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Turbulence dissipation vs Viscous dissipation 

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January 8, 2022, 06:28 
Turbulence dissipation vs Viscous dissipation

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Mandeep Shetty
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Hello, when using a RANSEVM for turbulence is the does the turbulence KE dissipation act as a source term in the energy equation or do we need to switch on viscous dissipation to take care of this internal energy source?
If turbulence energy dissipation is not acting as an energy source term where does the dissipated energy go? What is the difference between turbulence dissipation and viscous dissipation?(I suspect viscous dissipation has to do with the RANS averaged/mean velocity gradient causing shear and turbulence dissipation deals with the dissipation due to variations caused by turbulence but not sure) 

January 8, 2022, 07:17 

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Filippo Maria Denaro
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Not sure to understand the key of your question. You can first think about the viscous dissipation of kinetic energy without introducing the RANS equation. It is given explicitly in the kinetic energy equation as (mu*D:D). This term is present in the equation of the internal energy (with opposite sign). Then, if you apply a statistical averaging and define and eddy viscosity you can analyze also the further terms. 

January 8, 2022, 08:23 

#3  
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When you go to the k equation, it has a source term (production) which is not really the turbulent dissipation but the mean energy lost to turbulent energy. Finally, k equation also has a sink term (destruction) that is directly proportional to the turbulent dissipation (which has its own equation). So, is your question: should the turbulent dissipation in k equation actually appear as source for the total energy equation in order to increase the temperature? The answer is: really not, because, ideally, you already have k tracked in the total energy and there is no actual sink in it toward the k equation. It's just that your k equation has model sources/sinks that rebalance the distribution of the total energy with respect to k. Remember, total energy is conserved 

January 8, 2022, 08:45 

#4 
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An additional note.
When you solve for the total energy, in practice, you still store the temperature. So, how comes that you are solving for total E? It comes from how you build convective and diffusive terms. In the latter you just compute kdT/dn + u*tau*n on faces (with tau including the turbulent part). For the convective term, the total energy has H (enthalpy) in it, so it comes down to build H from T and eventually k. For constant Cp you just do: H = Cp T + 0.5 V^2 + k + any potential term (depending from how you decide to treat them) In practice k is typically negligible here and most codes don't include it 

January 8, 2022, 10:02 

#5  
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andy
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The work done by the turbulent motion against the viscous stresses represents the transfer of energy from the turbulent motion to heat. This primarily occurs over the smallest scales (largest velocity gradients). It is always a sink term in the turbulent kinetic energy equation. The action of vortex stretching progressively reduces the scales of the turbulent motion as it is transported and so the largest areas of production and dissipation are not necessarily in the same place. Viscous dissipation (of turbulent kinetic energy) is usually the dominant mechanism for dissipating the turbulent motion but, as mentioned above, it can also be put back into the mean flow although this is normally a small term (and a zero term with an eddy viscosity model for the Reynolds stresses). So the viscous dissipation component and the full dissipation are usually pretty much the same but context might matter depending on what is being discussed.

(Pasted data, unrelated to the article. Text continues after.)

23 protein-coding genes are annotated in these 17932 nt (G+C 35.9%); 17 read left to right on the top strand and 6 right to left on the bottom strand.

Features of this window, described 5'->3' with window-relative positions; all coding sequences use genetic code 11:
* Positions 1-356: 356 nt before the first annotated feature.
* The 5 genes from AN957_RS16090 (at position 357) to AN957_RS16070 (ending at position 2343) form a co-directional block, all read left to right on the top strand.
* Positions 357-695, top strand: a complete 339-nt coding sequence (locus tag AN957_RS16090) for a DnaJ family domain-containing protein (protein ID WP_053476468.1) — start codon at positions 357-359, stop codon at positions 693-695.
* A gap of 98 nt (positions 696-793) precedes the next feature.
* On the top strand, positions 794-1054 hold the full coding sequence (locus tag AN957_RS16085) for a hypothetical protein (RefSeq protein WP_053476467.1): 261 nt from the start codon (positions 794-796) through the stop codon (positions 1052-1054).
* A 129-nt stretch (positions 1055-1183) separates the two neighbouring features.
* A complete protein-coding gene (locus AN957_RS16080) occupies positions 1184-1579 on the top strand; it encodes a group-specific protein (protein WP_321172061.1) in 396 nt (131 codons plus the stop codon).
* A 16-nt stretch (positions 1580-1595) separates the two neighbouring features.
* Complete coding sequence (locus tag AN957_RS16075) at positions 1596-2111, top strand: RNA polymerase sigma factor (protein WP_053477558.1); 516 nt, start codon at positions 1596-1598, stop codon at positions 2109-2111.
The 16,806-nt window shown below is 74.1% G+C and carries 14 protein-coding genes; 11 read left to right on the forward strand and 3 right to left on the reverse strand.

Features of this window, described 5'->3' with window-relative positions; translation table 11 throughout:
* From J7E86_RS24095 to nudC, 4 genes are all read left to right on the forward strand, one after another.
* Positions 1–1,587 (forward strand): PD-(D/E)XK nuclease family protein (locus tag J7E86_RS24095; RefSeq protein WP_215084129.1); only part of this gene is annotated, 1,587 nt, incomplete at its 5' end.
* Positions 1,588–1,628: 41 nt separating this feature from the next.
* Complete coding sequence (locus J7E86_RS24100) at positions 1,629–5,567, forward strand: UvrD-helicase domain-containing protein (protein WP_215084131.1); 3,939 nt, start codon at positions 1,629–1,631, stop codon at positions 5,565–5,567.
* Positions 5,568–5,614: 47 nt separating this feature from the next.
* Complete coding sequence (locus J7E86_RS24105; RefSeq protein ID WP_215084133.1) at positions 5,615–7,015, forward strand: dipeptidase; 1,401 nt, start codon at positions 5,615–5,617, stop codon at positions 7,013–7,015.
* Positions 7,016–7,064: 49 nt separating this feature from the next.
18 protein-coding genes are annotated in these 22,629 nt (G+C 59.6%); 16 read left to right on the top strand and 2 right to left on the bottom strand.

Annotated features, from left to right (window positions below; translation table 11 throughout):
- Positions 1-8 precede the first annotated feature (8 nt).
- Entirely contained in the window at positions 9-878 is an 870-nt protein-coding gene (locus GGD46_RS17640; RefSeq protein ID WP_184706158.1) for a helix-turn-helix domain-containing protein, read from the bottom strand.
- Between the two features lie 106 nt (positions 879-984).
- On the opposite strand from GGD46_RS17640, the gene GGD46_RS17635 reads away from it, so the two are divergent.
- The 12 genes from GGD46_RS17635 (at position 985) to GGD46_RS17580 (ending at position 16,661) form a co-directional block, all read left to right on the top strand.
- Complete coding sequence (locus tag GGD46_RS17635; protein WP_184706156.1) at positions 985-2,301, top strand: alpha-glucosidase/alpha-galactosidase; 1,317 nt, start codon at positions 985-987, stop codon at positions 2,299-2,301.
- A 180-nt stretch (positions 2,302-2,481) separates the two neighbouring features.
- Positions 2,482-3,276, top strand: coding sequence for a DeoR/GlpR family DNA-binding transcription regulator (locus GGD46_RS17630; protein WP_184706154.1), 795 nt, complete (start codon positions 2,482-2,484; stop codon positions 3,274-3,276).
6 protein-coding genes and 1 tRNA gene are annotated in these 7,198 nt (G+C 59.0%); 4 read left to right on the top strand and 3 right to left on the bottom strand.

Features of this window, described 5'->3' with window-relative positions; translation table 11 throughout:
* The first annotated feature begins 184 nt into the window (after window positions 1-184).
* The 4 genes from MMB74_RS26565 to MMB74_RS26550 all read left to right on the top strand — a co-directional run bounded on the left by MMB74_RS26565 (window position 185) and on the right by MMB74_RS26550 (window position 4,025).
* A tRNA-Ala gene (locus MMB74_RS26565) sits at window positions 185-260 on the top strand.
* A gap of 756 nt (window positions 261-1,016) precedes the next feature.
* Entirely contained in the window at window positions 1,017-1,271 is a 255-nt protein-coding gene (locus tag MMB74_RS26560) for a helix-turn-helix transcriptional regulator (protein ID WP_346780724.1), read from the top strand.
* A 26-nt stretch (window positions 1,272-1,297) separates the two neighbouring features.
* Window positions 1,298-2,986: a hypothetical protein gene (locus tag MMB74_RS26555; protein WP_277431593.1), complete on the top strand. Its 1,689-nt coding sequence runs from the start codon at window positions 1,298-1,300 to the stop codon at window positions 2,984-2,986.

January 8, 2022, 12:47 

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Mandeep Shetty
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If I understand @sbaffini correctly, then if the "viscous dissipation" term is not included in the energy equation then there won't be any temperature change either due to viscous dissipation (since the term is off)or turbulent dissipation (since this term is a part of the viscous dissipation term in the energy eq, and which has been turned off in the energy eq)? If so there won't be any change in 'kinetic energy' in the Total Energy equation due to the viscous dissipation but the TKE does get and produced and dissipated. Where does the dissipated TKE go in this case? @andy_ When you say "Viscous dissipation (of turbulent kinetic energy) is usually the dominant mechanism for dissipating the turbulent motion but, as mentioned above, it can also be put back into the mean flow although this is normally a small term (and a zero term with an eddy viscosity model for the Reynolds stresses)" you mean TKE can be put back because the "work done" against Reynolds stress BY the mean flow can be negative (in models like RSM) so its actually work done ON the mean flow? 

January 8, 2022, 13:26 

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andy
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January 8, 2022, 15:46 

#8  
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Mandeep Shetty
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Finally, k equation also has a sink term (destruction) that is directly proportional to the turbulent dissipation (which has its own equation). "? 

January 8, 2022, 15:50 

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Mandeep Shetty
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Finally, k equation also has a sink term (destruction) that is directly proportional to the turbulent dissipation (which has its own equation). " ? In fluent while using the the pressure based solver the viscous dissipation is optionally switched on. 

January 8, 2022, 16:18 

#10  
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andy